Singapore made history this week by being the first country to launch a driverless taxi service.
The service, currently on a free trial basis, belongs to nuTonomy, a technology startup based in Singapore and the US . Right now, the service only has a fleet of six cars and operates in only one district (the One-North district). But, the company hopes to have a complete self-driving taxi fleet by 2018.
So, is the future of driverless cars getting closer in Singapore? And what does it mean for the traditional taxi services provided by companies such as ComfortDelgro Corporation Ltd (SGX: C52) and SMRT Corporation Ltd (SGX: S53)? Thing is, the impacts might not be huge.
For one, new technologies are often associated with high costs. Even though companies such as nuTonomy can launch a driverless taxi service, it might take many years before such services can be economically competitive with incumbents’ offerings.
Moreover, existing taxi companies would likely not sit idly by and wait for new technologies to replace their business models. They too can innovate and create their own fleet of driverless cars. Or, they could even invest in or licence the relevant technologies from companies such as nuTonomy and import it into their own fleet of taxis.
The real groups that suffer
The most obvious group that would be affected are the current taxi drivers. If or when driverless vehicles can provide taxi services in a cheaper and safer manner compared to the current situation, taxi drivers might need to think hard about their future careers.
During his recent National Day Rally speech, Prime Minister Lee Hsien Loong mentioned that the government would not stop and prevent new technologies from disrupting current industries. The government’s preferred action would be to help those who are affected to upgrade their skills for career changes.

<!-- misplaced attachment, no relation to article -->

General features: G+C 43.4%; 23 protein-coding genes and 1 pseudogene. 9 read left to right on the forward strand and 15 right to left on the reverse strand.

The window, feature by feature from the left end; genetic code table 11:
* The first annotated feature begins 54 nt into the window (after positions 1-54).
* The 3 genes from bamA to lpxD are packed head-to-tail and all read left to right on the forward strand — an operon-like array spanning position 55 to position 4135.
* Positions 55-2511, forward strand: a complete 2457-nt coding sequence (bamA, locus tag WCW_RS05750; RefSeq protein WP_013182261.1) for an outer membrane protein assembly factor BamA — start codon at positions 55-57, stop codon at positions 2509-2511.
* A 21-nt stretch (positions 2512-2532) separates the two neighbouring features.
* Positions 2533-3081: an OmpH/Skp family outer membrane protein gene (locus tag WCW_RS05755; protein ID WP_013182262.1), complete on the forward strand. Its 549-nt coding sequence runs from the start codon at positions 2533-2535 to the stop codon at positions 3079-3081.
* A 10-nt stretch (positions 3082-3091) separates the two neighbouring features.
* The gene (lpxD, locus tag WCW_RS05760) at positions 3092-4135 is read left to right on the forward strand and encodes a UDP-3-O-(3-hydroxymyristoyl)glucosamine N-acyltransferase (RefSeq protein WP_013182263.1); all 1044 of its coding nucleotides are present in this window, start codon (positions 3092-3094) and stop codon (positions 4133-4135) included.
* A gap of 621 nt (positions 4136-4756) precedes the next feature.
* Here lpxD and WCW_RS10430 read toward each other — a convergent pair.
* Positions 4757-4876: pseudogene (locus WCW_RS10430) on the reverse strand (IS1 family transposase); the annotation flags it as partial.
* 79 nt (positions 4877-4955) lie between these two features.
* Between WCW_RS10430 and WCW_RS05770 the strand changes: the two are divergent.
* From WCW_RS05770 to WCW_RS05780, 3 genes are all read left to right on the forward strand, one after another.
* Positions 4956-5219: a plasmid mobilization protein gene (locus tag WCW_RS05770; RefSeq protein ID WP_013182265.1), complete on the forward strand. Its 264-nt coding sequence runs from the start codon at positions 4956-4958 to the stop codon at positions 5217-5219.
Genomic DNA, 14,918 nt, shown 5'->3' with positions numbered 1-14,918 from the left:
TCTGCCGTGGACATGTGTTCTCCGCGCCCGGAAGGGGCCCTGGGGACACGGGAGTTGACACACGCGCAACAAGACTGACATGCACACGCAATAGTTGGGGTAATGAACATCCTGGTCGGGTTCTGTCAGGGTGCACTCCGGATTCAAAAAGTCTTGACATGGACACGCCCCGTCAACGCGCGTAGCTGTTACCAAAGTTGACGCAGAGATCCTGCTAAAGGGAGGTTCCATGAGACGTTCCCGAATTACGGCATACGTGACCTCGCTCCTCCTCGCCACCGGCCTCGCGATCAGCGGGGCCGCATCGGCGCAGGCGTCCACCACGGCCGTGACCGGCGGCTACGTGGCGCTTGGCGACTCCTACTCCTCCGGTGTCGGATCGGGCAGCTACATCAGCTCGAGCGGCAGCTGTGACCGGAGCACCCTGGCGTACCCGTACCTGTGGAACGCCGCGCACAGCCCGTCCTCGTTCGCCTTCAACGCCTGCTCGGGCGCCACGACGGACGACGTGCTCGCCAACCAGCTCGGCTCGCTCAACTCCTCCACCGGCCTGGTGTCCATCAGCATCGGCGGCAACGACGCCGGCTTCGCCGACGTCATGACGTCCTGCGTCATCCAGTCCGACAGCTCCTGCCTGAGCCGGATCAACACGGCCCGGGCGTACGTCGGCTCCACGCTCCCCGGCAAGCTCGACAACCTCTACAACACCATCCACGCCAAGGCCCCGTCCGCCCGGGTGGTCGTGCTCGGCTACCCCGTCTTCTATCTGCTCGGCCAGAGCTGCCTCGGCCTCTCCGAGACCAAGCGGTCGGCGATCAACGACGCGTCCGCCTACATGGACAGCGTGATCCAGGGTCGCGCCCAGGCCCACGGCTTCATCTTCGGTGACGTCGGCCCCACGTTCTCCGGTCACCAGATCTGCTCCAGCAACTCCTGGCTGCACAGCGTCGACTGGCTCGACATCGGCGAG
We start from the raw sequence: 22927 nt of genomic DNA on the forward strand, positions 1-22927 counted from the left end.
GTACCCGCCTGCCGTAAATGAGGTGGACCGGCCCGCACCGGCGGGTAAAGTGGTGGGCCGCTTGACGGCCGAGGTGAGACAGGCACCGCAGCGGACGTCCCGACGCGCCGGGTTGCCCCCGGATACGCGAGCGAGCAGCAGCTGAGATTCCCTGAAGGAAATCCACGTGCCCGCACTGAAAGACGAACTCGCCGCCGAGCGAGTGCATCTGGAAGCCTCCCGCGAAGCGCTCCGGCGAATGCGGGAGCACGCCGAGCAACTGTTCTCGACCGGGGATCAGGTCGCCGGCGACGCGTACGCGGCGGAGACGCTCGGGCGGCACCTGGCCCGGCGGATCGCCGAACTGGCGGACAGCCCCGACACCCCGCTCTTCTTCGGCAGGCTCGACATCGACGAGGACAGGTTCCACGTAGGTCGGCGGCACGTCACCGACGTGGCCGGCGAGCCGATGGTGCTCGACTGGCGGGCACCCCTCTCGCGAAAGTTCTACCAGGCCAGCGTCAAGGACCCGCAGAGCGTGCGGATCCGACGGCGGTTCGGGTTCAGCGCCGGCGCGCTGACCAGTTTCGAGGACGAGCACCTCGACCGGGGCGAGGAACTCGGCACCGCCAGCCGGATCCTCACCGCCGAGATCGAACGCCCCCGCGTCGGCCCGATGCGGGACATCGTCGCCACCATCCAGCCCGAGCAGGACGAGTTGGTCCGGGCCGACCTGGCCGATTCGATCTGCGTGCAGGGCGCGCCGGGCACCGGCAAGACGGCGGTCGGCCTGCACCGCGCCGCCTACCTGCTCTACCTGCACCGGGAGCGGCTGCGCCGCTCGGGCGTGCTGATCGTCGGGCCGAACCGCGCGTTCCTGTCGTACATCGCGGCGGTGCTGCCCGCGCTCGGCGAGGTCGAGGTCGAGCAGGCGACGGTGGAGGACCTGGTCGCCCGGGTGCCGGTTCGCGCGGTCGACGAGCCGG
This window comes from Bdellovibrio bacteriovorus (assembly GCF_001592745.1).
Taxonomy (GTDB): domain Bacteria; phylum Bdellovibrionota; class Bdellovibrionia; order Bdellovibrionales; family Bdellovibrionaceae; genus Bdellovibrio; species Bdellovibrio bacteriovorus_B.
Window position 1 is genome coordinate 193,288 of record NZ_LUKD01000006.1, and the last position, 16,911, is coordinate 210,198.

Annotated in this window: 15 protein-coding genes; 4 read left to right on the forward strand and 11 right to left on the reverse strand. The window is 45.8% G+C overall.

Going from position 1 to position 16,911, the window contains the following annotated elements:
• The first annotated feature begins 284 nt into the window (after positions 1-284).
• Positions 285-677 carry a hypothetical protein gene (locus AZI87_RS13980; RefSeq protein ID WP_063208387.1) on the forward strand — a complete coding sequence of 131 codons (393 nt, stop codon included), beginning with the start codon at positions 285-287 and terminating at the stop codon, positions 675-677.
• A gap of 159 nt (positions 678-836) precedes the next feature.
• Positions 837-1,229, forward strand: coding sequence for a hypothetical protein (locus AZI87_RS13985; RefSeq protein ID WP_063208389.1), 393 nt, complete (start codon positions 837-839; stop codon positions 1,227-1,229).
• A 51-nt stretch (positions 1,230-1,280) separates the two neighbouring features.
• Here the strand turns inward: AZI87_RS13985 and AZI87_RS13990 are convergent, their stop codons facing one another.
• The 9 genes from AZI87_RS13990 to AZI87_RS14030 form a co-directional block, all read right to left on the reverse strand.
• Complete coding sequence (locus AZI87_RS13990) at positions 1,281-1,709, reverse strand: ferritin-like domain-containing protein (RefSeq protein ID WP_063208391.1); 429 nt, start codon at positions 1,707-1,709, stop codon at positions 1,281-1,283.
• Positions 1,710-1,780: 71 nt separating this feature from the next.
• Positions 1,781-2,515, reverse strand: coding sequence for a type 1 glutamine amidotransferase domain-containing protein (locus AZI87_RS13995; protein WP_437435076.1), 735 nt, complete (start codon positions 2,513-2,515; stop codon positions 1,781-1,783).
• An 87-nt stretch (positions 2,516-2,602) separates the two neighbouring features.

The second group that might be affected are car manufacturers and dealers. In the latter category is a company such as Jardine Cycle & Carriage Limited (SGX: C07), which distributes popular car brands such as Mercedes-Benz, Mitsubishi, Kia, and Citroen in Singapore.
As driverless taxi services and other ride-hailing technologies become more accessible and cheaper, the need for individuals to own a car could decrease. Combining this with the Singapore government’s push for a “car-lite” Singapore, the long-term prospects for car manufacturers and dealerships here may be dim.
But, all the above are just speculations on my part. How exactly driverless taxi services will affect the taxi and car industries is an unknown. One thing is for sure though – change is coming.
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The information provided is for general information purposes only and is not intended to be personalised investment or financial advice. Motley Fool Singapore writer Stanley Lim owns shares in Jardine Cycle & Carriage.